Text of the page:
There are many sentence-ending particles in Japanese. Used commonly in the spoken language, these particles, along with the tone of voice in which they are used, help convey emotional nuances, often without actually altering in any way the explicit content of the sentence: e.g., onegai shimasu, onagai shimasu ne, and onegai shimasu yo are all similar in that they express a request, but are softened or emphasizes by the appended particle. Further more, certain sentence-ending particles are used predominantly by men, others by women. Some particles have both end-of-sentence and mid-sentence usages, such as ga, ka, kara, made, no, keredomo, no ni, kuse ni, -tara, mono o, tomo, yara.
Note: Ne is sometimes pronounced nē.
1. Indicates emotion or feelings of admiration
Kirei na hana nē.
What a pretty flower!
Subarashii ensō datta wa ne.
That was such a wonderful concert.
Note: here, wa indicates that a woman is speaking.
2. Indicates agreemant with the other person
Hontō ni sō desu ne.
Yes, that’s quite true./ That’s so true.
Ossharu tōri desu ne.
Yes, it’s just as you say. / You’re quite right.
3. Softens a request.
Dekireba zehi onegai shimasu ne.
If possible, please be sure to [do it]./ If you would [do that], I’d surely appreciate it.
Kanarazu tegami o kudasai ne.
Be sure to write [me a letter].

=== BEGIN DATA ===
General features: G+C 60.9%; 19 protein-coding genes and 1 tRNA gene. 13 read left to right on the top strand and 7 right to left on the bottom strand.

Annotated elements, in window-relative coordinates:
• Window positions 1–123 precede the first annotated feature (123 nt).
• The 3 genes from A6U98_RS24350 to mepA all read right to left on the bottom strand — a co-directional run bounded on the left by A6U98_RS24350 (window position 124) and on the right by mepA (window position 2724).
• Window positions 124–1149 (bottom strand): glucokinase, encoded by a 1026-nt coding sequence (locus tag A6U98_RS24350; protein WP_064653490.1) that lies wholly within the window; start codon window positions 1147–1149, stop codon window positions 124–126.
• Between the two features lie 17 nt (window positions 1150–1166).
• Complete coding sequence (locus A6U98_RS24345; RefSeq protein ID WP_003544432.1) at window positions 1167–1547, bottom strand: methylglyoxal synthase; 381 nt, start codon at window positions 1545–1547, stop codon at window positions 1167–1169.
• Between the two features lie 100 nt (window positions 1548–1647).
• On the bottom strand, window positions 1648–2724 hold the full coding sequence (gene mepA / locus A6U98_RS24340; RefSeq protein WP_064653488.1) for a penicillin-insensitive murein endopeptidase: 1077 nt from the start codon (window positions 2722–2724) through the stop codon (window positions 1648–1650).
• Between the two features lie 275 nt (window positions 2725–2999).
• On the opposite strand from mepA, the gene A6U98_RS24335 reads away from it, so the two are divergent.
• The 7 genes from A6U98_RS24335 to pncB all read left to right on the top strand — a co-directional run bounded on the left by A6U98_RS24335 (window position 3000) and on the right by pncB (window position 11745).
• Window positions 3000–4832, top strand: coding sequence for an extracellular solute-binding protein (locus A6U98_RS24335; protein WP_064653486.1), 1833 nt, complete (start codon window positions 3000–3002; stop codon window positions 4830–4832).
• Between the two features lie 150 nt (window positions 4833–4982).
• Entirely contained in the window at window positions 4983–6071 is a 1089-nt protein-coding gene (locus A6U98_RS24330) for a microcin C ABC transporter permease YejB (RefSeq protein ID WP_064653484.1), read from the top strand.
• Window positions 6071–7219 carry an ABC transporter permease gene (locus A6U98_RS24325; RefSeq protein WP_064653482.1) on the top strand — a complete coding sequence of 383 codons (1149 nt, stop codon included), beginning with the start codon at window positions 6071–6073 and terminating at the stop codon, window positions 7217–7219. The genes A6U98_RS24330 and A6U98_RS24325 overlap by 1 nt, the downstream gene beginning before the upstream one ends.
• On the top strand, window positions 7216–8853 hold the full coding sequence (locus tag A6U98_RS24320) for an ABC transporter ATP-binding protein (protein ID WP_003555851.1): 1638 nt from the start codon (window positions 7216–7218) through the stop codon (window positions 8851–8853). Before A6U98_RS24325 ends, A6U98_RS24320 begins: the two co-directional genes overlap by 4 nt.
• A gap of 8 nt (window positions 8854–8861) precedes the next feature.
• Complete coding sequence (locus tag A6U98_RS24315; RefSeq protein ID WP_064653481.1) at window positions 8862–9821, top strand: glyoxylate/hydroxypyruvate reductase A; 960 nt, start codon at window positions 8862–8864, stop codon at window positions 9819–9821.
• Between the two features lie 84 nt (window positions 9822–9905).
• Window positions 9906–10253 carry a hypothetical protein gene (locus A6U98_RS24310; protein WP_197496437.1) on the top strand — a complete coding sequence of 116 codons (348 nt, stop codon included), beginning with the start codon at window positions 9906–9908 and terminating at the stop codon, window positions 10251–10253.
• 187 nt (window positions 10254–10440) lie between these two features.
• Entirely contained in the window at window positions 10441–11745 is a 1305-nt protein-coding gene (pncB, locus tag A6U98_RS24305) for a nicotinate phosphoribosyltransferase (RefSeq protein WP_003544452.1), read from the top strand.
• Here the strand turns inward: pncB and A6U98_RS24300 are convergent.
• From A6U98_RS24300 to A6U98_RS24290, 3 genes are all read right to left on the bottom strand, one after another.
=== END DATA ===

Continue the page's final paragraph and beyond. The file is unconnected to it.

4. Indicates a request for confirmation.
Ano hon, motte kite kudasatta deshō ne.
You brought me that book, didn’t you [as I asked you to]?/ I suppose you brought that book for me.
Harada-san, kyō kuru to itta desu ne.
Harada said that he’d be coming today, right?/ It was today wasn’t it, that Harada said he would come.
5. Indicates a mild assertion of, or variance in, opinion.
Sō desu ka ne.
Oh, is that so? / I wonder. / You think so?
Hontō ni sonna koto okotta-n deshō ka ne.
Hmm, I wonder if that’s what actually happened [if something like that really happened].
6. Indicates a mild assertion.
Ani hitotachi, nano o kangaete iru no ka wakarimasen ne.
I just can’t understand what they’re thinking about [what’s going on in their minds].
Watashi wa hokkaidō no hō ga samui to omou-n desu kedo ne.
I would think that Hokkaido is colder.
– Source: All about particles – A handbook of Japanese function words –